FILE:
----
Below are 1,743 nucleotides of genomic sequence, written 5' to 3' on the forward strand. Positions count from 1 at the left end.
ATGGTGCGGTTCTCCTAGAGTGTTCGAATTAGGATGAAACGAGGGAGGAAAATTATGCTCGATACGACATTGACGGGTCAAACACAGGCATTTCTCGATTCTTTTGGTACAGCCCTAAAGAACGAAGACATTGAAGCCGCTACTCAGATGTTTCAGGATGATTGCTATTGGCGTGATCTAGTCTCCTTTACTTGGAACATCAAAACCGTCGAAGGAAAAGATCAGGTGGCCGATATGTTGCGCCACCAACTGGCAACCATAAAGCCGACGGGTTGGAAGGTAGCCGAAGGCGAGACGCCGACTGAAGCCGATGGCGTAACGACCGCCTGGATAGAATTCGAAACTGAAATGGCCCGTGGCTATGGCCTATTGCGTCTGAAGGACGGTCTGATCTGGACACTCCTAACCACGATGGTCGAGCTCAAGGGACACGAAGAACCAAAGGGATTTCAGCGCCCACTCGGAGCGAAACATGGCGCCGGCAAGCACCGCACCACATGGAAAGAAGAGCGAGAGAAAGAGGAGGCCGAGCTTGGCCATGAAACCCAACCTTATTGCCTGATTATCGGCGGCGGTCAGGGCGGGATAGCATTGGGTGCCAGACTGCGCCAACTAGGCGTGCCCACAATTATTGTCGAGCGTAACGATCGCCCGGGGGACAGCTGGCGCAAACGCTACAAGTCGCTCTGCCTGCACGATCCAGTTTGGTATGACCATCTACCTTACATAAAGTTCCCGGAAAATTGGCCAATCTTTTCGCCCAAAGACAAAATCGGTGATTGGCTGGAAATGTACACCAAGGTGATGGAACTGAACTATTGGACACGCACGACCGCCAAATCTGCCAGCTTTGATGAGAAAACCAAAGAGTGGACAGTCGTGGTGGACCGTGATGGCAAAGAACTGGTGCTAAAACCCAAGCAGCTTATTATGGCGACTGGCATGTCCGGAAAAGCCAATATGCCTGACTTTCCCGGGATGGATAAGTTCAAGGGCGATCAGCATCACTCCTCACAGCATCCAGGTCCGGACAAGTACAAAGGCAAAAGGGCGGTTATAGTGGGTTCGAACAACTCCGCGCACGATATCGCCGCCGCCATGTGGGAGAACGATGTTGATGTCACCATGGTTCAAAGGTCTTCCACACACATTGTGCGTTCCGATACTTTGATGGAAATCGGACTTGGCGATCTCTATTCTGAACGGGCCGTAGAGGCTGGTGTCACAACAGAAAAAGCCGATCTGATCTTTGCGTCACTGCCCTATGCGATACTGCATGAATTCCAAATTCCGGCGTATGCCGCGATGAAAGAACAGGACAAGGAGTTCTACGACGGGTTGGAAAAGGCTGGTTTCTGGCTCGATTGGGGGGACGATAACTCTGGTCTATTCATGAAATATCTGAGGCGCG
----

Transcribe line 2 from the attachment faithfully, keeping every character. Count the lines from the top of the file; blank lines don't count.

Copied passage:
ATGGTGCGGTTCTCCTAGAGTGTTCGAATTAGGATGAAACGAGGGAGGAAAATTATGCTCGATACGACATTGACGGGTCAAACACAGGCATTTCTCGATTCTTTTGGTACAGCCCTAAAGAACGAAGACATTGAAGCCGCTACTCAGATGTTTCAGGATGATTGCTATTGGCGTGATCTAGTCTCCTTTACTTGGAACATCAAAACCGTCGAAGGAAAAGATCAGGTGGCCGATATGTTGCGCCACCAACTGGCAACCATAAAGCCGACGGGTTGGAAGGTAGCCGAAGGCGAGACGCCGACTGAAGCCGATGGCGTAACGACCGCCTGGATAGAATTCGAAACTGAAATGGCCCGTGGCTATGGCCTATTGCGTCTGAAGGACGGTCTGATCTGGACACTCCTAACCACGATGGTCGAGCTCAAGGGACACGAAGAACCAAAGGGATTTCAGCGCCCACTCGGAGCGAAACATGGCGCCGGCAAGCACCGCACCACATGGAAAGAAGAGCGAGAGAAAGAGGAGGCCGAGCTTGGCCATGAAACCCAACCTTATTGCCTGATTATCGGCGGCGGTCAGGGCGGGATAGCATTGGGTGCCAGACTGCGCCAACTAGGCGTGCCCACAATTATTGTCGAGCGTAACGATCGCCCGGGGGACAGCTGGCGCAAACGCTACAAGTCGCTCTGCCTGCACGATCCAGTTTGGTATGACCATCTACCTTACATAAAGTTCCCGGAAAATTGGCCAATCTTTTCGCCCAAAGACAAAATCGGTGATTGGCTGGAAATGTACACCAAGGTGATGGAACTGAACTATTGGACACGCACGACCGCCAAATCTGCCAGCTTTGATGAGAAAACCAAAGAGTGGACAGTCGTGGTGGACCGTGATGGCAAAGAACTGGTGCTAAAACCCAAGCAGCTTATTATGGCGACTGGCATGTCCGGAAAAGCCAATATGCCTGACTTTCCCGGGATGGATAAGTTCAAGGGCGATCAGCATCACTCCTCACAGCATCCAGGTCCGGACAAGTACAAAGGCAAAAGGGCGGTTATAGTGGGTTCGAACAACTCCGCGCACGATATCGCCGCCGCCATGTGGGAGAACGATGTTGATGTCACCATGGTTCAAAGGTCTTCCACACACATTGTGCGTTCCGATACTTTGATGGAAATCGGACTTGGCGATCTCTATTCTGAACGGGCCGTAGAGGCTGGTGTCACAACAGAAAAAGCCGATCTGATCTTTGCGTCACTGCCCTATGCGATACTGCATGAATTCCAAATTCCGGCGTATGCCGCGATGAAAGAACAGGACAAGGAGTTCTACGACGGGTTGGAAAAGGCTGGTTTCTGGCTCGATTGGGGGGACGATAACTCTGGTCTATTCATGAAATATCTGAGGCGCG